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I. First, the rebellious and defeated generation of the time of Moses.

God told them what to do. They said they would do it. In the Sinai desert, God said,

“If ye will obey my voice indeed, and keep my covenant, then ye shall be a peculiar treasure unto me above all people: for all the earth is mine: And ye shall be unto me a kingdom of priests, and an holy nation” (Exodus 19:5, 6).

The people answered, “All that the Lord hath spoken we will do” (Exodus 19:8). Then God gave the Ten Commandments. The people said, “All the words which the Lord hath said will we do” (Exodus 24:3).

When I was on a tour of the Holy Land I saw a painting of this event. Someone called it “the giving of the Torah” (the Law, the first five books of the Bible). Up on a hill was Moses with the Ten Commandments written in stone. Down below were the people of Israel in all their thousands, listening as Moses gave them the Law. That painting showed them as a holy and noble people.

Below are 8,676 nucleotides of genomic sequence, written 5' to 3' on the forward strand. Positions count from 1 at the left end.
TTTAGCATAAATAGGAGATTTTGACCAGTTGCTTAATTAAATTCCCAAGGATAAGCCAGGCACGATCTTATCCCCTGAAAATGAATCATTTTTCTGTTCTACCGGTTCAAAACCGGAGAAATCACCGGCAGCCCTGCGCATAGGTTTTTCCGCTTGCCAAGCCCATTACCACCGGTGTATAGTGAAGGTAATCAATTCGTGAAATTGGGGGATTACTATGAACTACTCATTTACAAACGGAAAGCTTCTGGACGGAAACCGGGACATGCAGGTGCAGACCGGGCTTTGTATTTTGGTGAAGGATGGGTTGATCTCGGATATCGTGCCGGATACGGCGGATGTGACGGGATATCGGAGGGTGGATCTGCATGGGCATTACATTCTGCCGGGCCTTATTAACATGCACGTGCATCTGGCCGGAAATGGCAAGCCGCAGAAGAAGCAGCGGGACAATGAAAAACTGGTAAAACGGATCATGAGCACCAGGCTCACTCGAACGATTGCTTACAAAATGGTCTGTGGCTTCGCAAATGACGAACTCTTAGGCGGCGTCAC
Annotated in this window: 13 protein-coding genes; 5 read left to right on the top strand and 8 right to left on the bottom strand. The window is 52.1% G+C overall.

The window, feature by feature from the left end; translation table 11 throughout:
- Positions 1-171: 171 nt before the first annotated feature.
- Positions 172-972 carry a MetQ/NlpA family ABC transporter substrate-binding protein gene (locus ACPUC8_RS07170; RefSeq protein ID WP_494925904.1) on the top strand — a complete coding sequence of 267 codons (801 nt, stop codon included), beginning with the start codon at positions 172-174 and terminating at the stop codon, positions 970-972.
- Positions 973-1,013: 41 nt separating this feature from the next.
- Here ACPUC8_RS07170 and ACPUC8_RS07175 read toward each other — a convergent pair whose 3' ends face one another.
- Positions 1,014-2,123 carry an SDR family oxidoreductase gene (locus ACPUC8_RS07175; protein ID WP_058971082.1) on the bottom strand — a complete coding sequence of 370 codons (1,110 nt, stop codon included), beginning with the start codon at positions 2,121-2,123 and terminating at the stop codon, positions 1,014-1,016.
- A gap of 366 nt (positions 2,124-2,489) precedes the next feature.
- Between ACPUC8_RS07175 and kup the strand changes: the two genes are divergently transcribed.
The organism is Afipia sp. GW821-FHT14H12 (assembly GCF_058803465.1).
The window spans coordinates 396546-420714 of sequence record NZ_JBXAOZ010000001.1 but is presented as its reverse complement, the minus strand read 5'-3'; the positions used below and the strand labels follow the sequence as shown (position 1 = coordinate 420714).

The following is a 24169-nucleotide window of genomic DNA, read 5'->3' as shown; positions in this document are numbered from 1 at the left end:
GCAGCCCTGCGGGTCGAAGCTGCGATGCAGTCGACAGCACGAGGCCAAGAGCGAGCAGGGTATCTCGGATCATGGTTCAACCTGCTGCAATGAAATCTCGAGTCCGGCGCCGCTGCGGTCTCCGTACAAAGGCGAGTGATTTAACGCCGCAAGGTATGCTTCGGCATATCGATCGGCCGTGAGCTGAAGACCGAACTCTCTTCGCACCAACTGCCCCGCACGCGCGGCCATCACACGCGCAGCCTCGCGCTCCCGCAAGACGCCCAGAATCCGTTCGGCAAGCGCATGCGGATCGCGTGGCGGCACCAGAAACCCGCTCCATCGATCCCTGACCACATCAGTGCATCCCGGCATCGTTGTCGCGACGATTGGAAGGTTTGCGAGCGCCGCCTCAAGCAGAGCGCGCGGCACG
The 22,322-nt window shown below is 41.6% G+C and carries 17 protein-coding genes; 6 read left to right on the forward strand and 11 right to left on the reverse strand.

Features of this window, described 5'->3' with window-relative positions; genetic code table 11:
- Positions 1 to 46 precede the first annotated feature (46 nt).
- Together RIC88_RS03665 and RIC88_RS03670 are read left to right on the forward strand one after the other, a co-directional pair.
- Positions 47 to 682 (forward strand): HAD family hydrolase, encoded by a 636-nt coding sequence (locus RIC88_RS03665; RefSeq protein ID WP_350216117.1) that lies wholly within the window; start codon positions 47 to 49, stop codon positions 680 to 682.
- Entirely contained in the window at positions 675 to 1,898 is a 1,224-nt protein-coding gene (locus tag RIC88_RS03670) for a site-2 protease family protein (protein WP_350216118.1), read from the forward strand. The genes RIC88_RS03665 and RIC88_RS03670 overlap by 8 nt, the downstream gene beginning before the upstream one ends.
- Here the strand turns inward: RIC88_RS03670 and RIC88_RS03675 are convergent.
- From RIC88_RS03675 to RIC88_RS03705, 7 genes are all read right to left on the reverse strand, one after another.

There was only one problem: They didn’t do it! They did nothing but rebel and complain. Right after God divided the Red Sea and they escaped from Pharaoh’s army, they complained about the bitter water (Exodus 15:23, 24). It was as though the God who opened the Red Sea couldn’t give them water. Then they complained about being hungry and wished they were dead. They said, “Would to God we had the land of Egypt” (Exodus 16:3). They wished they had died as slaves! God gave them manna (bread) to eat. Then they complained about water. They were almost ready to stone Moses, the man who had led them out of Egypt (Exodus 17:4). God gave them water. Later they said, “Let us make a captain, and let us return into Egypt” (Numbers 14:4). They wanted to get rid of Moses, put someone else in charge, and beg the Egyptians to make them slaves again! No wonder God told them, “Ye shall not come into the land” (Numbers 14:30). They died in the wilderness.